1. Seat the ADD student in the front of the row, away from the door to minimize distractions.
2. Surround the ADD student with good role models.
3. Make the ADD student comfortable asking for help, and praise and reinforce non-ADD students for helping the ADD student.
4. “Acting out” often occurs at lunchtime because of the over stimulation of the cafeteria. Providing a quiet lunch place will decrease lunchtime problems.
5. ADD students often return from lunch or recess “wound up.” Do a calming down exercise before starting the class lesson.
6. Have clear and simple rules, and consistently enforce them.
7. Communicate often with the parents about the positive and negative behaviors of the child.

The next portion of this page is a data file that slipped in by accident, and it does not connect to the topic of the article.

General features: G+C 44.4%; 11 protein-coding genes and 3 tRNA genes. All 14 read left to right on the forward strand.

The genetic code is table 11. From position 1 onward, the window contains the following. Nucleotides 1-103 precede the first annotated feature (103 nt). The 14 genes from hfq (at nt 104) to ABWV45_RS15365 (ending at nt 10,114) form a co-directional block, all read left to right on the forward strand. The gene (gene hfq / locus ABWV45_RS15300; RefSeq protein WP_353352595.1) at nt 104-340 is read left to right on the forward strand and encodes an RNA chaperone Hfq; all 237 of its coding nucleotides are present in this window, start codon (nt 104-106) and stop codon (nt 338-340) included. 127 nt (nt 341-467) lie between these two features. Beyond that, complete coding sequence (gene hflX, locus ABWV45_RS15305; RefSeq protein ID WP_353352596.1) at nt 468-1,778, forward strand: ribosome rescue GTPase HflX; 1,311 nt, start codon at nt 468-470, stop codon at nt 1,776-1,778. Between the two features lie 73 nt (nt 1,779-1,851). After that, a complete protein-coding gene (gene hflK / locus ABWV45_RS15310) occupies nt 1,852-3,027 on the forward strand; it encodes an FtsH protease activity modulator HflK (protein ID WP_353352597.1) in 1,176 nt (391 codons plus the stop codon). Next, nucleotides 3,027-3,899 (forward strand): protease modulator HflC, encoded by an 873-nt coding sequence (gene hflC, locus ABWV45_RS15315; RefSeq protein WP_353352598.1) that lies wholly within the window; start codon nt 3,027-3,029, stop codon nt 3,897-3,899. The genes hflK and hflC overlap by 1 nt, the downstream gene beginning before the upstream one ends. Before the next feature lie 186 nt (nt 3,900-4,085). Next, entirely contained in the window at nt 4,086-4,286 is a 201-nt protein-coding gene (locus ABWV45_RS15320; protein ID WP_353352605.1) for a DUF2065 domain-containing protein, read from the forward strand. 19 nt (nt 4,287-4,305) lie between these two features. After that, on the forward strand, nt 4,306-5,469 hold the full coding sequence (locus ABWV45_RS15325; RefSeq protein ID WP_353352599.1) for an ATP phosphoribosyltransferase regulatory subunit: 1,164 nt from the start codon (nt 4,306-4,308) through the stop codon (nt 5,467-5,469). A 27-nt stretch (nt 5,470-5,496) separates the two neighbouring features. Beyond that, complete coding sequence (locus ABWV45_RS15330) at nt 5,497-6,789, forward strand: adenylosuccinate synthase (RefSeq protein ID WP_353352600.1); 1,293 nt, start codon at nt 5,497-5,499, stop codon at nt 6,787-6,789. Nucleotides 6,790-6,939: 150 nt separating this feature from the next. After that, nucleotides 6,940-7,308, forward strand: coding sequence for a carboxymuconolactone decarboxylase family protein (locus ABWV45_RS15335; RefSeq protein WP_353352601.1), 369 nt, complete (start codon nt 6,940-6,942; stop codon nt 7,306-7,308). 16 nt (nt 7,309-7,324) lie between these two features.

8. Be aware of the best and worst times of attention. If the child is on medication, your feedback may help facilitate necessary adjustments in medication.
9. One of the highest causes of inattention is food additives, such as artificial coloring and preservatives. Minimize giving children unhealthy processed food during the school day.
10. Soft music often has a positive impact on ADD, therefore, play soft music at some transitional times.